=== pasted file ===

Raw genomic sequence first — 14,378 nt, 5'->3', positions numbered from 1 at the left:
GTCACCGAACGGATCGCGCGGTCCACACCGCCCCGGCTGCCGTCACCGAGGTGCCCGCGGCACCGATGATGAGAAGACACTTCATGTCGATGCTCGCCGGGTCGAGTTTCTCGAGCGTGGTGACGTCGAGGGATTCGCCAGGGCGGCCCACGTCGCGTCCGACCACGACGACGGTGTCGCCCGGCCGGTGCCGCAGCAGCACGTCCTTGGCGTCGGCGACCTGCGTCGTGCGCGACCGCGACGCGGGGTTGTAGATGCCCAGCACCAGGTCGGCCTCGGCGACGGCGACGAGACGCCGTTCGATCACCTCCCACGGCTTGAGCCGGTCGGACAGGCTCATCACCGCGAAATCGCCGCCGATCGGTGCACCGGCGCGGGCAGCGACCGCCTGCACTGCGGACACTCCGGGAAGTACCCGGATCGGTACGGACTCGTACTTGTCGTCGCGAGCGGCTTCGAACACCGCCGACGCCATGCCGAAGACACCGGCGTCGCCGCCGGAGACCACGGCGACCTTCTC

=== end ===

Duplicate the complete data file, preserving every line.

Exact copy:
Raw genomic sequence first — 14,378 nt, 5'->3', positions numbered from 1 at the left:
GTCACCGAACGGATCGCGCGGTCCACACCGCCCCGGCTGCCGTCACCGAGGTGCCCGCGGCACCGATGATGAGAAGACACTTCATGTCGATGCTCGCCGGGTCGAGTTTCTCGAGCGTGGTGACGTCGAGGGATTCGCCAGGGCGGCCCACGTCGCGTCCGACCACGACGACGGTGTCGCCCGGCCGGTGCCGCAGCAGCACGTCCTTGGCGTCGGCGACCTGCGTCGTGCGCGACCGCGACGCGGGGTTGTAGATGCCCAGCACCAGGTCGGCCTCGGCGACGGCGACGAGACGCCGTTCGATCACCTCCCACGGCTTGAGCCGGTCGGACAGGCTCATCACCGCGAAATCGCCGCCGATCGGTGCACCGGCGCGGGCAGCGACCGCCTGCACTGCGGACACTCCGGGAAGTACCCGGATCGGTACGGACTCGTACTTGTCGTCGCGAGCGGCTTCGAACACCGCCGACGCCATGCCGAAGACACCGGCGTCGCCGCCGGAGACCACGGCGACCTTCTC